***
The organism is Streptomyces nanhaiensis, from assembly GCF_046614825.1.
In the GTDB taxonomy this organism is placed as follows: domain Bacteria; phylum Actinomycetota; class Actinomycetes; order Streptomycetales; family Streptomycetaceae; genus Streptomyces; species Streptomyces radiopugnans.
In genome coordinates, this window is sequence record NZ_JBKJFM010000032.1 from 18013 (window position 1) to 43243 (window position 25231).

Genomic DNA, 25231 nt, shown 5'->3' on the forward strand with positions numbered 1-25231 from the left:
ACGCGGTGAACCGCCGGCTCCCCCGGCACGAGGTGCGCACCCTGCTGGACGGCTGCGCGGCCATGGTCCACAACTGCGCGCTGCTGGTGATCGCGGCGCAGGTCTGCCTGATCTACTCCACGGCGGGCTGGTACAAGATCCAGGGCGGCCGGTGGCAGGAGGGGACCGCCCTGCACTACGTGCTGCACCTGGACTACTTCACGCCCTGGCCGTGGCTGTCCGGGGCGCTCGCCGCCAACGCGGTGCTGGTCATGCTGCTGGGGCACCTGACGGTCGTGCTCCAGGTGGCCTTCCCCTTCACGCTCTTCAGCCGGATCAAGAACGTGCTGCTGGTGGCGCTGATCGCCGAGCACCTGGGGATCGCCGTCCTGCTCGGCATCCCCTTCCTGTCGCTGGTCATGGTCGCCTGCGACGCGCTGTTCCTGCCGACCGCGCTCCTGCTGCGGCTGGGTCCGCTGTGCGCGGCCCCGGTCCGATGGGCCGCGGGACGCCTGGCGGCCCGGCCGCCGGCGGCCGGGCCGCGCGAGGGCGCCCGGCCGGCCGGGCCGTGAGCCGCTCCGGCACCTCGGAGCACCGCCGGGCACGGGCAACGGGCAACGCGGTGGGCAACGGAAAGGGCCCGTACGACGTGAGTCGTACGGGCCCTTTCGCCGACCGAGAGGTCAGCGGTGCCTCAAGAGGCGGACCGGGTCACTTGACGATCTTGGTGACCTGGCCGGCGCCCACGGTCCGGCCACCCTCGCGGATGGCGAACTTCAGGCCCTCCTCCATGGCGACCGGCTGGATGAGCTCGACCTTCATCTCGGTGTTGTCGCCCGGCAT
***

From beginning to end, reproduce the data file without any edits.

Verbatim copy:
The organism is Streptomyces nanhaiensis, from assembly GCF_046614825.1.
In the GTDB taxonomy this organism is placed as follows: domain Bacteria; phylum Actinomycetota; class Actinomycetes; order Streptomycetales; family Streptomycetaceae; genus Streptomyces; species Streptomyces radiopugnans.
In genome coordinates, this window is sequence record NZ_JBKJFM010000032.1 from 18013 (window position 1) to 43243 (window position 25231).

Genomic DNA, 25231 nt, shown 5'->3' on the forward strand with positions numbered 1-25231 from the left:
ACGCGGTGAACCGCCGGCTCCCCCGGCACGAGGTGCGCACCCTGCTGGACGGCTGCGCGGCCATGGTCCACAACTGCGCGCTGCTGGTGATCGCGGCGCAGGTCTGCCTGATCTACTCCACGGCGGGCTGGTACAAGATCCAGGGCGGCCGGTGGCAGGAGGGGACCGCCCTGCACTACGTGCTGCACCTGGACTACTTCACGCCCTGGCCGTGGCTGTCCGGGGCGCTCGCCGCCAACGCGGTGCTGGTCATGCTGCTGGGGCACCTGACGGTCGTGCTCCAGGTGGCCTTCCCCTTCACGCTCTTCAGCCGGATCAAGAACGTGCTGCTGGTGGCGCTGATCGCCGAGCACCTGGGGATCGCCGTCCTGCTCGGCATCCCCTTCCTGTCGCTGGTCATGGTCGCCTGCGACGCGCTGTTCCTGCCGACCGCGCTCCTGCTGCGGCTGGGTCCGCTGTGCGCGGCCCCGGTCCGATGGGCCGCGGGACGCCTGGCGGCCCGGCCGCCGGCGGCCGGGCCGCGCGAGGGCGCCCGGCCGGCCGGGCCGTGAGCCGCTCCGGCACCTCGGAGCACCGCCGGGCACGGGCAACGGGCAACGCGGTGGGCAACGGAAAGGGCCCGTACGACGTGAGTCGTACGGGCCCTTTCGCCGACCGAGAGGTCAGCGGTGCCTCAAGAGGCGGACCGGGTCACTTGACGATCTTGGTGACCTGGCCGGCGCCCACGGTCCGGCCACCCTCGCGGATGGCGAACTTCAGGCCCTCCTCCATGGCGACCGGCTGGATGAGCTCGACCTTCATCTCGGTGTTGTCGCCCGGCAT